2. Add additional services so congregants, clergy, staff, and volunteers can maintain social distancing and reduce the risk of contracting the coronavirus.
  3. Space out seating so each household is at least six feet apart.
  4. Think about limiting capacity for events like weddings, funerals, religious education, support groups, and studies.
  5. Think about putting choirs and bands on hold for religious services.
  6. Visit congregants virtually instead of entering homes or hospitals.
  7. Minimize touching. Make the collection box stationary instead of passing it around, and photocopy or project songs and prayers.

A plan for businesses

The CDC reopening plan’s guidelines for places of work largely match up with the recommendations for schools and religious organizations. They’re also quite similar to the guidelines we’ve been hearing about since the pandemic began — social distancing, disinfection, cloth face coverings, and no-touch trash cans.

But in the CDC’s drafted plan, officials took time to emphasize that the main responsibility of workplaces is to protect their most vulnerable employees as the United States reopens:

As workplaces consider re-opening it is particularly important to keep in mind that some workers are at higher risk for severe illness from COVID-19. These vulnerable workers include individuals over age 65 and those with underlying medical conditions. Such underlying conditions include, but are not limited to, chronic lung disease, moderate to severe asthma, hypertension, severe heart conditions, weakened immunity, severe obesity, diabetes, liver disease, and chronic kidney disease that requires dialysis. Vulnerable workers should be encouraged to self-identify, and employers should avoid making unnecessary medical inquiries. Employers should take particular care to reduce vulnerable workers’ risk of exposure to COVID-19, while making sure to be compliant with relevant ADA and ADEA regulations.

The CDC’s reopening plan recommends continuing telework when possible, especially for the most vulnerable workers. It also recommends minimizing contact between vulnerable workers and customers and other employees. Perhaps instead of working at the cash register, a vulnerable employee could restock shelves.

In phase one (which is, by all accounts, where we are now), businesses can reopen as long as they can ensure ‘strict’ social distancing and disinfection. The CDC recommends that vulnerable workers shelter in place.

A plan for reopening bars and restaurants

The CDC offers a three-phase plan for bars and restaurants as long as facilities are able to implement proper social distancing and cleaning measures.

In phase one, bars stay closed and restaurants stick with takeout, drive-through, and delivery options. Restaurants are advised to limit the employees in shared spaces like kitchens and break rooms.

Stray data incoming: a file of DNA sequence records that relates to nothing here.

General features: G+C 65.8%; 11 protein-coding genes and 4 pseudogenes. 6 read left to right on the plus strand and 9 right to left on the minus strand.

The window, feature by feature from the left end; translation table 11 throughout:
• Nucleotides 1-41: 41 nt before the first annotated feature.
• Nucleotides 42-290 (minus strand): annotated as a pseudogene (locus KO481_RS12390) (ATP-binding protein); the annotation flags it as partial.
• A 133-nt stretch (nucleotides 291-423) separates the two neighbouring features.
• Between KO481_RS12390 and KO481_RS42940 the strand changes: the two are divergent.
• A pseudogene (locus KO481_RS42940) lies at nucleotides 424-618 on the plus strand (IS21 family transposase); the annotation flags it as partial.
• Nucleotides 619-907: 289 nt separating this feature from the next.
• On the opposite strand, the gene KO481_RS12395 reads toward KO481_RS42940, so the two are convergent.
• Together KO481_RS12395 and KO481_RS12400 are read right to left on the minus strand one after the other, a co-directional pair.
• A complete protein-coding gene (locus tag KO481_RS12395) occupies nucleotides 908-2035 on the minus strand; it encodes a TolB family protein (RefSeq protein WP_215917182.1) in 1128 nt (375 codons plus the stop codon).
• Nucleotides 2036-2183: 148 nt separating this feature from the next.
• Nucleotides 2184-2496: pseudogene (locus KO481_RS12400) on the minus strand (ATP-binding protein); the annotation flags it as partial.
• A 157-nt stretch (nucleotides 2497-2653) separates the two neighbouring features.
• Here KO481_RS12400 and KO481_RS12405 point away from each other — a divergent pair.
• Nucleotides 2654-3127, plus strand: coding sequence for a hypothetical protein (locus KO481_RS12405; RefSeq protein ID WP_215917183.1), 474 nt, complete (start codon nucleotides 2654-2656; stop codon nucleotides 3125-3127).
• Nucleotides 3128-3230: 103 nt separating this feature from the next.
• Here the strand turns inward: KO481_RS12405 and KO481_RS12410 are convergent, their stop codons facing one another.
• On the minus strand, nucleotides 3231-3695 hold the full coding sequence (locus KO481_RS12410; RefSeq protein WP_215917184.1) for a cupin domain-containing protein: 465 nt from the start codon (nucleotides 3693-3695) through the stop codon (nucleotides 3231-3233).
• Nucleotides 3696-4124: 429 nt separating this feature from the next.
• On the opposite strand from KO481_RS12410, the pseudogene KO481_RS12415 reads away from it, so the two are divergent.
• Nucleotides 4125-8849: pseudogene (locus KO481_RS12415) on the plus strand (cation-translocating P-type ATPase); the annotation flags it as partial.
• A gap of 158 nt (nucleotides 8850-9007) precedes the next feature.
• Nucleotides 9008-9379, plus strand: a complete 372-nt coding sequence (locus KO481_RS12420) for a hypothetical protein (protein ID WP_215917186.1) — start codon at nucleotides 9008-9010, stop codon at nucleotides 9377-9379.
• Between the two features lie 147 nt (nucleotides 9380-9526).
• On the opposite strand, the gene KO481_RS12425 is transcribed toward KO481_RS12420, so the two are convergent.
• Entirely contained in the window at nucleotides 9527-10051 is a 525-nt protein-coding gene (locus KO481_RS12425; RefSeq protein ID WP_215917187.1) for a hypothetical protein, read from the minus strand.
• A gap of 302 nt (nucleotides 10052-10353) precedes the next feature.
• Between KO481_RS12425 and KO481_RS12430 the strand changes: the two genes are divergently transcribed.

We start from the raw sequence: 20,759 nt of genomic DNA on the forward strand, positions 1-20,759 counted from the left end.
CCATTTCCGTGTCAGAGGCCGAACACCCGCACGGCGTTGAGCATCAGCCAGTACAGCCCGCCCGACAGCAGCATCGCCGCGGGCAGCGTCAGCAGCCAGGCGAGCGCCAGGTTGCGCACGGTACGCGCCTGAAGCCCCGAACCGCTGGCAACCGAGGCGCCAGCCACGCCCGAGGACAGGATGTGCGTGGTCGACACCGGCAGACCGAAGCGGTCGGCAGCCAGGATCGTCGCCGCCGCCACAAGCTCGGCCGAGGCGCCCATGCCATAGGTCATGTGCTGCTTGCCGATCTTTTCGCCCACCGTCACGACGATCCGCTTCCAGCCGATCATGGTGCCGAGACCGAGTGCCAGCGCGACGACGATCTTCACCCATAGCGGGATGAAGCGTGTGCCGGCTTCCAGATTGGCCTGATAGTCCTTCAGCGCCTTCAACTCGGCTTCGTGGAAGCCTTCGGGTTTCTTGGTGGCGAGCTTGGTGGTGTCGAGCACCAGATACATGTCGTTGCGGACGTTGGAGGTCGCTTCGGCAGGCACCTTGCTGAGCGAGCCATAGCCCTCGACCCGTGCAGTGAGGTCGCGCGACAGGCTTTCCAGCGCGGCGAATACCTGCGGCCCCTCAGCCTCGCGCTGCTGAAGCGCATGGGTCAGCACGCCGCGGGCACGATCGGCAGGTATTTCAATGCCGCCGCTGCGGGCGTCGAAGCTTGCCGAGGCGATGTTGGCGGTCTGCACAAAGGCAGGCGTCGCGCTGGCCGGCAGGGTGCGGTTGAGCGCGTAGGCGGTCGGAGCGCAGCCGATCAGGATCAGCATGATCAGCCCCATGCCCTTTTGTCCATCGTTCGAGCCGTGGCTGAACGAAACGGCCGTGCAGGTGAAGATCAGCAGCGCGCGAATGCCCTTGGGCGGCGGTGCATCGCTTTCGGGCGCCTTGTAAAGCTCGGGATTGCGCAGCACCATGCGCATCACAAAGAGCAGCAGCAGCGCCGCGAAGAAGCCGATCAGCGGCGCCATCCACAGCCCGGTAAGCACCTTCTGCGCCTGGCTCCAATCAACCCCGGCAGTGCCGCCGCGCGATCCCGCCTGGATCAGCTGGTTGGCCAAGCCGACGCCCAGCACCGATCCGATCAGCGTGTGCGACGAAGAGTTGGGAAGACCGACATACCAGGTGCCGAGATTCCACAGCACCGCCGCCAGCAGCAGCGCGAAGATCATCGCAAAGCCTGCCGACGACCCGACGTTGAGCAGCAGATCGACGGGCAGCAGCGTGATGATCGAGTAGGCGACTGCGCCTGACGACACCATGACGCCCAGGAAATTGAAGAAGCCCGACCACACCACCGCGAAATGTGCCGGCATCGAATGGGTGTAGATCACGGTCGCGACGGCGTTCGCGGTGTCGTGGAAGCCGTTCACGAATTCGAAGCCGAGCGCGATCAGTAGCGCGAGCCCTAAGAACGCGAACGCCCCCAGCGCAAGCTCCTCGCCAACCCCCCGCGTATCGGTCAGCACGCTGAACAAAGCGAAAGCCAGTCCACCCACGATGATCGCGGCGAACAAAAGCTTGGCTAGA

In phase two, bars can reopen. Restaurants can too, with limited capacity. The CDC recommends outdoor seating, ordering ahead, and using applications to check wait times.

Phase three is basically the same, but bars can provide more standing room and restaurants can open more fully.

A plan for public transit

It’s vital that we figure out a way to reopen public transit safely so Americans can get to and from the jobs listed above. At first, the CDC reopening plan recommends that only critical infrastructure workers be allowed to use public transportation. In phases two and three, the CDC expects riders to engage in social distancing.

On a high level, the CDC recommends reevaluating bus routes to keep areas of high transmission away from areas of low transmission. That should be the first step, and one that will likely require reevaluation as time goes on.

As much as possible, operators and riders should stay separate. The CDC recommends no-touch trash cans, doors, and payment methods. Transit lines should increase service to spread people out between vehicles. Bus passengers should enter and exit from the back so they don’t have to come in contact with operators.

Questions remain, but it’s still worth using

As of right now, it’s unclear why the plan was shelved. We know that the White House asked the CDC to make the reopening plan to work in concert with the phased “Opening Up America Again” guidelines the Trump administration released in April.

One source told CNN that the CDC guidelines we reference above were never cleared for release to the public. The CDC already lists some of these guidelines on its website, but not all in the same place.

It’s important to get this scientific information out to local governments and business leaders so the United States can reopen as safely and as quickly as possible. Our hope is that these local governments will follow the guidelines on their own, even if the federal government won’t give those instructions.